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How to make pizza at home: Pizza Replicator Max Sussman’s pro tips

Frame > Frame Stories > Feb. 2022: The Pizza Issue > How to make pizza at home: Pizza Replicator Max Sussman’s pro tips

Chef Max Sussman spent months in his home kitchen dialing in the dough for his Ann Arbor-based pizza pop-up Pizza Replicator.

Here are a few of his pro tips for anyone attempting to cook pizza at home.

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PANS ARE YOUR FRIEND

Don’t be afraid to just make pan pizza at home. You can make a focaccia pizza, Sicilian-style, or Detroit-style pizza. Those are a little more suited to a home oven and also a little more suited to cooking for the size that you’re normally cooking for at home. People feel the need to recreate something they can have at a restaurant, but the best thing you can do at home is work with what you’ve got.

JUST MAKE THE DOUGH, OK?

If you’re going to bother making pizza at home, you should really make your own dough. It’s the basis of the pizza. Otherwise, if you’re going out to the store to buy pizza dough, you might as well go to the store and buy pizza. If you want to do it at home, I would say make the dough. Why bother if you’re not making it?

TRUST THE PROCESS

To find a dough recipe that you’re happy with could be a lifetime process, but I think there’s actually something awesome about that. Just keep making it. When you go to a great pizzeria and you love it, the reason you love it is because there’s a lot of attention, skill, and love put into the dough itself.

NO NEED TO GET FANCY

I don’t use a mixer. I mix the dough by hand and that’s for 100 pizzas. So I know you can mix the dough at home for like four or five pizzas. You don’t need a fancy stand mixer. It’s really just four ingredients. And it’s super simple.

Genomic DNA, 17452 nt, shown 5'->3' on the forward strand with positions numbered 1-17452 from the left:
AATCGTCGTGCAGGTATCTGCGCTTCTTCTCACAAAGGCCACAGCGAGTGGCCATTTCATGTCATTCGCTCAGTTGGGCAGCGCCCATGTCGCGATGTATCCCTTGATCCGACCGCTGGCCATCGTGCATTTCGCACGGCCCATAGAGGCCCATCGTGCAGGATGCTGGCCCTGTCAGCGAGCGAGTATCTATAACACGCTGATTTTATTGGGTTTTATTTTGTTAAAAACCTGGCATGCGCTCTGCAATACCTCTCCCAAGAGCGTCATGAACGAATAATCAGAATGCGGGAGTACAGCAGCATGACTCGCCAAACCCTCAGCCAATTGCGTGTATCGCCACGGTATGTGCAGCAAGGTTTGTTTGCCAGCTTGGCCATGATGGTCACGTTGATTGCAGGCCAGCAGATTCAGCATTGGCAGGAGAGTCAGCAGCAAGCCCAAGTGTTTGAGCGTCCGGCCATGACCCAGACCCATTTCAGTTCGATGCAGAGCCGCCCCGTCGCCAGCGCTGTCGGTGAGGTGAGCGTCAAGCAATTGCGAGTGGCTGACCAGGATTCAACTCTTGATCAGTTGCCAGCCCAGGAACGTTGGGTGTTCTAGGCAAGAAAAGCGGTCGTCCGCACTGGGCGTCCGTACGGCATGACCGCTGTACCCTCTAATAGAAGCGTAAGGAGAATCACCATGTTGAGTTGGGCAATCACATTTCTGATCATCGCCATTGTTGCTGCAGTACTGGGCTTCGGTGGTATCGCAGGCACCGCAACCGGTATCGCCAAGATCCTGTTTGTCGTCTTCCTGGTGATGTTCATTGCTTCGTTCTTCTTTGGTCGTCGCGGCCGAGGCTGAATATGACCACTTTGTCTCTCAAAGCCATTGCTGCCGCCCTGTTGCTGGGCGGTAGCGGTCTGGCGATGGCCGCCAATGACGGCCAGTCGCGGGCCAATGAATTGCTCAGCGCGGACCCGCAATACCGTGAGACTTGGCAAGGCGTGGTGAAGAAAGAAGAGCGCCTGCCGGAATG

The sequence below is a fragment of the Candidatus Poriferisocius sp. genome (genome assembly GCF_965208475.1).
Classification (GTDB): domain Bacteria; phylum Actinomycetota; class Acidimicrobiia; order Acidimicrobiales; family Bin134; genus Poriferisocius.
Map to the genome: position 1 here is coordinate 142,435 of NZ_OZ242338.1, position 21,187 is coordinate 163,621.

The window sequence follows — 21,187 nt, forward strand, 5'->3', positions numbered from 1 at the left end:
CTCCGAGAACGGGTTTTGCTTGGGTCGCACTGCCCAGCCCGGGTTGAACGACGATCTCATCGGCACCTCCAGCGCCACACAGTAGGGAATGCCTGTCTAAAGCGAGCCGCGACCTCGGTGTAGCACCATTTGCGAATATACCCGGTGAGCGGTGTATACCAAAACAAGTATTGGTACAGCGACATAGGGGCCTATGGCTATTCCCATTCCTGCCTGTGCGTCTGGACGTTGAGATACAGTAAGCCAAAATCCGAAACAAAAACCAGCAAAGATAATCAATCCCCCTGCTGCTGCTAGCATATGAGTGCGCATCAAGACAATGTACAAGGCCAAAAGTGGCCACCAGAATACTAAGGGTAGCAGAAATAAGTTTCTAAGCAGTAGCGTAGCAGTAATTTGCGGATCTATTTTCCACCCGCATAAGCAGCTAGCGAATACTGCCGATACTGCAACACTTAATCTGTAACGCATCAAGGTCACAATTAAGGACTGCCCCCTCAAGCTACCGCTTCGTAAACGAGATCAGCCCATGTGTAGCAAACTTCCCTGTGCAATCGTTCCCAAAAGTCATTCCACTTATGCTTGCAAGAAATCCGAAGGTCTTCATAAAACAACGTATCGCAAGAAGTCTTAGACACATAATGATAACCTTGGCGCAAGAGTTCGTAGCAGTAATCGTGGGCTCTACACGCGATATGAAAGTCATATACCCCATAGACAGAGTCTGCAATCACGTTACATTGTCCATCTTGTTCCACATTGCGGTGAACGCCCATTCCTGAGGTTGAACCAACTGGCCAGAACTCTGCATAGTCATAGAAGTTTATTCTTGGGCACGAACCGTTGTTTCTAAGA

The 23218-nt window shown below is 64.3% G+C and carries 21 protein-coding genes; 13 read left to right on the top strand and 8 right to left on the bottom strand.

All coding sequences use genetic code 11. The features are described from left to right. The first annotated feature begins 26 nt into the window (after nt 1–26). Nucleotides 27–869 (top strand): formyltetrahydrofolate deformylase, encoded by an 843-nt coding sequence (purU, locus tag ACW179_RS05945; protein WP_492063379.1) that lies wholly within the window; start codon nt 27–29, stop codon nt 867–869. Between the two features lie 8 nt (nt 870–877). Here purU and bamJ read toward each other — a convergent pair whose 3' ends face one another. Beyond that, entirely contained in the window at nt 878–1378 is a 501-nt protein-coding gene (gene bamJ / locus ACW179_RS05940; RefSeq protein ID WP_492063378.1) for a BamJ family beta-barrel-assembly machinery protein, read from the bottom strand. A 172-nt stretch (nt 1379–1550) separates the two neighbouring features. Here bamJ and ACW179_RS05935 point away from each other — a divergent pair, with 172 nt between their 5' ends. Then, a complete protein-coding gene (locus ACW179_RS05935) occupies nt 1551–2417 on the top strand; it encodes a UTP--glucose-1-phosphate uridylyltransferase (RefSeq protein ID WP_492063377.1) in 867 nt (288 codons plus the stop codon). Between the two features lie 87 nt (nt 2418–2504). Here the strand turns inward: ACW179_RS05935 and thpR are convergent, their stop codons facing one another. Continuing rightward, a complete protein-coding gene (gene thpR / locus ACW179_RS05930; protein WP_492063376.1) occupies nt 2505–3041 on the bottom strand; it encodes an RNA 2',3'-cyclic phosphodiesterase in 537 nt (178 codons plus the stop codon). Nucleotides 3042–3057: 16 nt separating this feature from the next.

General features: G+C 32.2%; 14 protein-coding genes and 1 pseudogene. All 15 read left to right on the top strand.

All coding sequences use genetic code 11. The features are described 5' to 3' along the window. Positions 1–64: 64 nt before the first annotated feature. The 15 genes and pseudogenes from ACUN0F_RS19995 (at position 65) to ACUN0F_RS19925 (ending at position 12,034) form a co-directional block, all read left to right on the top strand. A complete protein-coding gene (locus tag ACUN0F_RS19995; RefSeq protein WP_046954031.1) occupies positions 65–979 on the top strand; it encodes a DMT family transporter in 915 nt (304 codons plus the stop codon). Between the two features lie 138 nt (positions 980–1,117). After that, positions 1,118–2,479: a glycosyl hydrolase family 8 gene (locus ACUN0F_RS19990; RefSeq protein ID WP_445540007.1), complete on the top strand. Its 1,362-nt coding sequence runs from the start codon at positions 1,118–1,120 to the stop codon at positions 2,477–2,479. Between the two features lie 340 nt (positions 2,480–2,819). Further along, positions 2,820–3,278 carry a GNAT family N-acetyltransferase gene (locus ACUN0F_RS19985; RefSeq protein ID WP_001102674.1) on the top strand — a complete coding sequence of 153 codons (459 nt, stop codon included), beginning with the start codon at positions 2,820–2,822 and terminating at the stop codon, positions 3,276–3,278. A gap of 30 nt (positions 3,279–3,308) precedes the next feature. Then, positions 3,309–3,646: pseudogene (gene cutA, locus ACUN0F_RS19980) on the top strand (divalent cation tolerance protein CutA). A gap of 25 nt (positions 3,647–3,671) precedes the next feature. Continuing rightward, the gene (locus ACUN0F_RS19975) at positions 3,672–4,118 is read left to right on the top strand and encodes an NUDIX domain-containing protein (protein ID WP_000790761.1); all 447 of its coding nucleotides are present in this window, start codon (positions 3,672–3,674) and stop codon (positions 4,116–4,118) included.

BUT YOU WILL NEED SOME BASIC TOOLS

If you’re going to try to make a Neapolitan or New York-style pizza, where you’re stretching it and launching it into the oven and not in the pan, you definitely need a pizza stone. You can go in any direction. If you want to spend the money on baking steel, they’re a little more expensive but they’re great. You could also get quarry tiles for $3 apiece at a hardware store. Or you could get a baking stone — something in between. You also need a peel or two. You need a cutter. It’s weird to cut pizza with a knife. If you want to make Detroit-style pizza, you really need the pan — can’t skip that.

AND MAYBE SOME MORE ADVANCED ONES

One tool that I’ve come to love for my home testing is I have this proofing box that allows me to keep the dough at a very consistent temperature. A lot of people into making pizza at home are also into making bread at home. So I’ve used that thing like a million times. It doesn’t fit a huge batch, but if you’re trying to understand dough, you really benefit from being able to keep it at a steady temperature.

EITHER WAY, YOU’RE GOOD

And for my pop-ups I use the Roccbox oven, which is similar to an Ooni. I really like those for the style of pizza that I’m making. You can also get a Breville Pizzaiolo or an Ooni. We’re like in a golden age of home pizza gadgetry.

— As told to Mark Kurlyandchik